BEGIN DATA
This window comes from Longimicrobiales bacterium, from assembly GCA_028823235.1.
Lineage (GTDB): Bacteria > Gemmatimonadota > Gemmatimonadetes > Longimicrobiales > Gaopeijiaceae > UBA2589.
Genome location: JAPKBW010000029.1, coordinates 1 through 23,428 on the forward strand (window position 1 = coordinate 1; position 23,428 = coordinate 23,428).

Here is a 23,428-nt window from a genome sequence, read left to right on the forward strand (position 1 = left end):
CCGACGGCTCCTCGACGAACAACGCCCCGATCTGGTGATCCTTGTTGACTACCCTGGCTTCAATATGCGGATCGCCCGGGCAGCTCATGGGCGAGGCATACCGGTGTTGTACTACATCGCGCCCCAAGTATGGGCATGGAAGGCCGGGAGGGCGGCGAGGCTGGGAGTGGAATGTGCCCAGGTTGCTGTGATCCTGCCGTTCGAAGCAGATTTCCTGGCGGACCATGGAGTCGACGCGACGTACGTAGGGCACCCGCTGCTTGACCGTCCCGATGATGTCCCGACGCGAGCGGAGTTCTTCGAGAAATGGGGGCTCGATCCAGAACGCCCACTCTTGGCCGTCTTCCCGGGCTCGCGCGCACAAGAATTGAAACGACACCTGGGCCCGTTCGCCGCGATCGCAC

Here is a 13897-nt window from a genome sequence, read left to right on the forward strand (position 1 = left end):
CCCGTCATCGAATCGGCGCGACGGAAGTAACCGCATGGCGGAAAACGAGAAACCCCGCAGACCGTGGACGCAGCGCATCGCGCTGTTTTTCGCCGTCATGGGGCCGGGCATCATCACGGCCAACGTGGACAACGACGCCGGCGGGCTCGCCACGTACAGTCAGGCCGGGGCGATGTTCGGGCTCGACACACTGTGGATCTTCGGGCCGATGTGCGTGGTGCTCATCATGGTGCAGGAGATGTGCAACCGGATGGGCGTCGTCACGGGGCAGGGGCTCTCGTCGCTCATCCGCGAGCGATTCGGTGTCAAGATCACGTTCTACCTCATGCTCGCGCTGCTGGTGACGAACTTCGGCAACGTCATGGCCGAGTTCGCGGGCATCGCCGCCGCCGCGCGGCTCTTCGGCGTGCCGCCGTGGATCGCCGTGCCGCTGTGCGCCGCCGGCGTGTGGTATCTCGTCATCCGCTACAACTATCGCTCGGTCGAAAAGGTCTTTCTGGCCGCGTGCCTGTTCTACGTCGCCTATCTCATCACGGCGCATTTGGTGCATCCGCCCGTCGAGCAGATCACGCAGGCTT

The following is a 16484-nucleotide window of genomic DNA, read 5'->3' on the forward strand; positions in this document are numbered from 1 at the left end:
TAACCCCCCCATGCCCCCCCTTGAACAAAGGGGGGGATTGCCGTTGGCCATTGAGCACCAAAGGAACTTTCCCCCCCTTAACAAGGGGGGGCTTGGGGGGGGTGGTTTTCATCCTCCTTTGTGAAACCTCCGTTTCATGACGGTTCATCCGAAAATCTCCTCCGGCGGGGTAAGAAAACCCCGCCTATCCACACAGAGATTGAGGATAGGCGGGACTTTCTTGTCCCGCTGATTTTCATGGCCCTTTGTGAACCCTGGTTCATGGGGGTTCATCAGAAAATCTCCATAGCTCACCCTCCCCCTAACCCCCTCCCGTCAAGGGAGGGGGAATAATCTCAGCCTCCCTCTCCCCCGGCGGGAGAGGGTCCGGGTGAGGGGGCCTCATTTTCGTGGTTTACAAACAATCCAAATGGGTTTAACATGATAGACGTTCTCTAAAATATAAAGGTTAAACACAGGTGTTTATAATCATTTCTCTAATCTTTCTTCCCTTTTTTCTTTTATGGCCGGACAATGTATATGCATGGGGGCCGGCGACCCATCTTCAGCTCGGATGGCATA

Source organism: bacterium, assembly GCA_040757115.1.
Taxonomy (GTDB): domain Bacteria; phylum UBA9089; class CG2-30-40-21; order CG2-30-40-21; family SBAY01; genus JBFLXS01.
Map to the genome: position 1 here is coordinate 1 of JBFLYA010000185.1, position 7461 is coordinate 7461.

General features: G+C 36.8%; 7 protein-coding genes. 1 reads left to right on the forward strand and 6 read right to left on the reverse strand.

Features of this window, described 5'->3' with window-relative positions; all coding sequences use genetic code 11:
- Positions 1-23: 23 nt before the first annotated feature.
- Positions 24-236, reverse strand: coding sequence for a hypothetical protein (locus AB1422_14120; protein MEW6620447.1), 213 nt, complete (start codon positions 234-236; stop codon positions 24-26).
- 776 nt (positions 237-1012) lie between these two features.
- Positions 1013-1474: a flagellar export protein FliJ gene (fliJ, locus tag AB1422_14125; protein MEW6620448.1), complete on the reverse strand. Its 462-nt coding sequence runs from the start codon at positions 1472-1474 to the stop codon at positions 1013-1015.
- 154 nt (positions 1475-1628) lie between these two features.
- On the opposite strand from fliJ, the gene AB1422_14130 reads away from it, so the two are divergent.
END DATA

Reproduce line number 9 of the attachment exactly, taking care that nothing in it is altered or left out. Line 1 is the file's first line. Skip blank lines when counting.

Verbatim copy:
TAACCCCCCCATGCCCCCCCTTGAACAAAGGGGGGGATTGCCGTTGGCCATTGAGCACCAAAGGAACTTTCCCCCCCTTAACAAGGGGGGGCTTGGGGGGGGTGGTTTTCATCCTCCTTTGTGAAACCTCCGTTTCATGACGGTTCATCCGAAAATCTCCTCCGGCGGGGTAAGAAAACCCCGCCTATCCACACAGAGATTGAGGATAGGCGGGACTTTCTTGTCCCGCTGATTTTCATGGCCCTTTGTGAACCCTGGTTCATGGGGGTTCATCAGAAAATCTCCATAGCTCACCCTCCCCCTAACCCCCTCCCGTCAAGGGAGGGGGAATAATCTCAGCCTCCCTCTCCCCCGGCGGGAGAGGGTCCGGGTGAGGGGGCCTCATTTTCGTGGTTTACAAACAATCCAAATGGGTTTAACATGATAGACGTTCTCTAAAATATAAAGGTTAAACACAGGTGTTTATAATCATTTCTCTAATCTTTCTTCCCTTTTTTCTTTTATGGCCGGACAATGTATATGCATGGGGGCCGGCGACCCATCTTCAGCTCGGATGGCATA